Editor’s note: The following is a guest post by Sri Donthi, chief technology officer at Advance Auto Parts.
The CTO and CIO roles have long been part of the C-suite at most large companies, Advance Auto Parts included. But too often, these departments are still treated like a drive-through restaurant. People identify a need and call us for a solution.
It’s transactional at best and at Advance, we are intent on building a different kind of technology function.
When I first joined the company about five years ago, the question I posed my fellow leadership team members was simple: What would a business be like if the various departments didn’t have dedicated HR business partners? Hiring, career planning, training and onboarding would all stall.
The same thing can be said for the technology team. When technology is not front and center and connected to key departments, the ability of the company to operate in the most innovative and efficient manner possible is weakened. This is because IT decisions impact every system in a company and practically every team member.
Our importance can’t be understated, and just like all other strategic business partners, we ask ourselves one simple question before initiating a new project: Will the work we are doing deliver against business objectives? For Advance, this includes enabling growth and expanding margins, serving customers with care and speed and building a best-in-class company culture.
Technology helps accomplish all these things, and I’ve found there are three keys to ensure we continue to drive winning solutions.
1. Collaborate cross-functionally
In the past, you might not see the technology team in the room when technology needs were being discussed. Instead, a need was identified by another team and IT was brought in to develop the solution.
How many times have we heard “we need a new system for…” or the business side tells IT what it needs, and IT was never at the table to understand the full picture?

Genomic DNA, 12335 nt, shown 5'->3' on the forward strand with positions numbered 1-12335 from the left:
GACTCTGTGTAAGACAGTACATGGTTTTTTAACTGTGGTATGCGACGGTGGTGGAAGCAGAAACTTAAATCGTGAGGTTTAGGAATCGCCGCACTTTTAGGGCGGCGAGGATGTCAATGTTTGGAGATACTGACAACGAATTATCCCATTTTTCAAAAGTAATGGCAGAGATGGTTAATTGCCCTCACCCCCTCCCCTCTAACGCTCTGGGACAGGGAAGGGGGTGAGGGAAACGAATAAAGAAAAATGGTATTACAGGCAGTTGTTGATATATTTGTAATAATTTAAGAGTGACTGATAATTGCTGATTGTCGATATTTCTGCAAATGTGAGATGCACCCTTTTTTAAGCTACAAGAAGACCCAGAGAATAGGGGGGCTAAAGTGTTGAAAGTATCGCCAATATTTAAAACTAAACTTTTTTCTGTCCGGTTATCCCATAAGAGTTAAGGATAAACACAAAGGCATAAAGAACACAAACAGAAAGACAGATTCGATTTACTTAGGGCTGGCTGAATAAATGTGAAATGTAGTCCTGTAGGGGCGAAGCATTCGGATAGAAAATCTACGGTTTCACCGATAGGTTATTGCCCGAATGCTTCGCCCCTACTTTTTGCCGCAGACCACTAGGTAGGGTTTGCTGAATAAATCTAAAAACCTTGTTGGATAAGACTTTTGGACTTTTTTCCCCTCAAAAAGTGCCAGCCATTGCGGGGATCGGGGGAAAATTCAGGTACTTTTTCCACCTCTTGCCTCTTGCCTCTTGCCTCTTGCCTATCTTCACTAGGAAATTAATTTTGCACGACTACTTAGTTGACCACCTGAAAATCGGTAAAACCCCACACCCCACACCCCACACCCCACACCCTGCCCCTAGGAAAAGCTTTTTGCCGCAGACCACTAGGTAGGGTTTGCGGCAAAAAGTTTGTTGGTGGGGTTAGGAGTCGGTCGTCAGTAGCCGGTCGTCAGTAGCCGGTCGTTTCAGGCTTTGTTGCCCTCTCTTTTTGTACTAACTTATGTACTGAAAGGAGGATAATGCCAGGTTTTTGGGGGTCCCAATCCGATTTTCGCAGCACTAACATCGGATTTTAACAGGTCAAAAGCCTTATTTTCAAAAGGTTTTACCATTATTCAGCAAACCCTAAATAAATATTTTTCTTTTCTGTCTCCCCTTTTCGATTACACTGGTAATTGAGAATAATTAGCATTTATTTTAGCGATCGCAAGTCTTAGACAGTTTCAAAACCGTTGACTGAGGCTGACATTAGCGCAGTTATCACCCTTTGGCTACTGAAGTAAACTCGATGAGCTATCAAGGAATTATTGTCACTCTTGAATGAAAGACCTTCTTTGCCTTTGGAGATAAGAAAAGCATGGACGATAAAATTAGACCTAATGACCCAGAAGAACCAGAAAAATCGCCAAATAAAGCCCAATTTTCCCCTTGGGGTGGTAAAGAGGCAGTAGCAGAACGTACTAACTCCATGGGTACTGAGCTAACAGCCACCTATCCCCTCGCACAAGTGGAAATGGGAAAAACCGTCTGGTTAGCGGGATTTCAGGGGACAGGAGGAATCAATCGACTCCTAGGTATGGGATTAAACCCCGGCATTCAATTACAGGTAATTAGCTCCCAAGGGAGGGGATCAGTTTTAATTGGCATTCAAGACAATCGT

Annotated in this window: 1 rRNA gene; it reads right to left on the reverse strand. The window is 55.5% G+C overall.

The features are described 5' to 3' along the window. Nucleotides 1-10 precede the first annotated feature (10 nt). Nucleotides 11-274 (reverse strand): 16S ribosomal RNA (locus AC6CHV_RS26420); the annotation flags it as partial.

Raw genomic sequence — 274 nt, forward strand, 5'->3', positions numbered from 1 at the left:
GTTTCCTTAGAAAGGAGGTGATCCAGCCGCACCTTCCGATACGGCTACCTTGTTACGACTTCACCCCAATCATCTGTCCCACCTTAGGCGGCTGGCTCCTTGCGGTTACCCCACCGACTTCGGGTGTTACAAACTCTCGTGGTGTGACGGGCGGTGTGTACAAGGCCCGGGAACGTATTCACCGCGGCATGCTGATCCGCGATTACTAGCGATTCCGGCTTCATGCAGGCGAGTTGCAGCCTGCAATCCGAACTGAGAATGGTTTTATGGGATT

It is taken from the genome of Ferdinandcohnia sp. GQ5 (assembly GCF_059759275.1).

At Advance, we are at the table from the very start. This helps us properly assess the situation and identify possible solutions, whether it be an over-complicated issue with a simple technology fix or a simple issue with a complex technology modification.
At the start of the COVID-19 pandemic, customer needs changed rapidly. Many motorists needed parts urgently, but they didn’t necessarily feel comfortable shopping in person.
For this reason, we temporarily tabled other longer-term projects to focus on the roll-out of the “Advance Same Day” service, which included options like Advance Same Day Home Delivery and Advance Same Day Curbside.
IT and marketing worked together to enable the systems that made these programs possible and delivered a solution that continues to be popular with customers.
2. Assess the return on investment
Simply put, executives must ask: Is this project worth prioritizing against all others? Will it deliver a significant return on our investment, driving long-term value and growth for the company? Is this the best allocation of human capital, knowing that when new projects come in others often are sidelined?
Take, for example, our “battery consignment” project. Professional repair shops represent about 60% of Advance’s business and they are the frontline when it comes to serving motorists. We needed a way to stock DieHard batteries in independent repair shops, so they were always readily available.
IT collaborated with professional marketing and sales to enable a system that linked shops directly with our distribution centers and leveraged AI to predict the quantities of DieHard batteries needed on any given day.
Prioritizing this work helped us drive sales, help motorists and build stronger relationships with our professional shop owners.
3. Build a team that can deliver
Our IT team includes team members with a wide variety of backgrounds. Many have worked for Advance for years. Some joined us from leading analytics and software firms. Others hail from Fortune 500 companies.
There are those based in the U.S., many at our Raleigh, N.C. headquarters and surrounding areas and still others at our growing Global Capabilities Center in Hyderabad, India. Though their experiences, cultures and styles are unique, what all our IT team members have in common beyond core technical skills is what I call “an engineering mindset.”
This means they can see the bigger picture and are interested in challenging themselves. They are willing to learn new things in a world that’s moving at a rapid pace. And they operate with speed and agility while leveraging creativity to solve problems.
An engineering mindset is something we look for in all our technology hires and something we enable through a culture of continuous learning. It helps our team deliver time and again.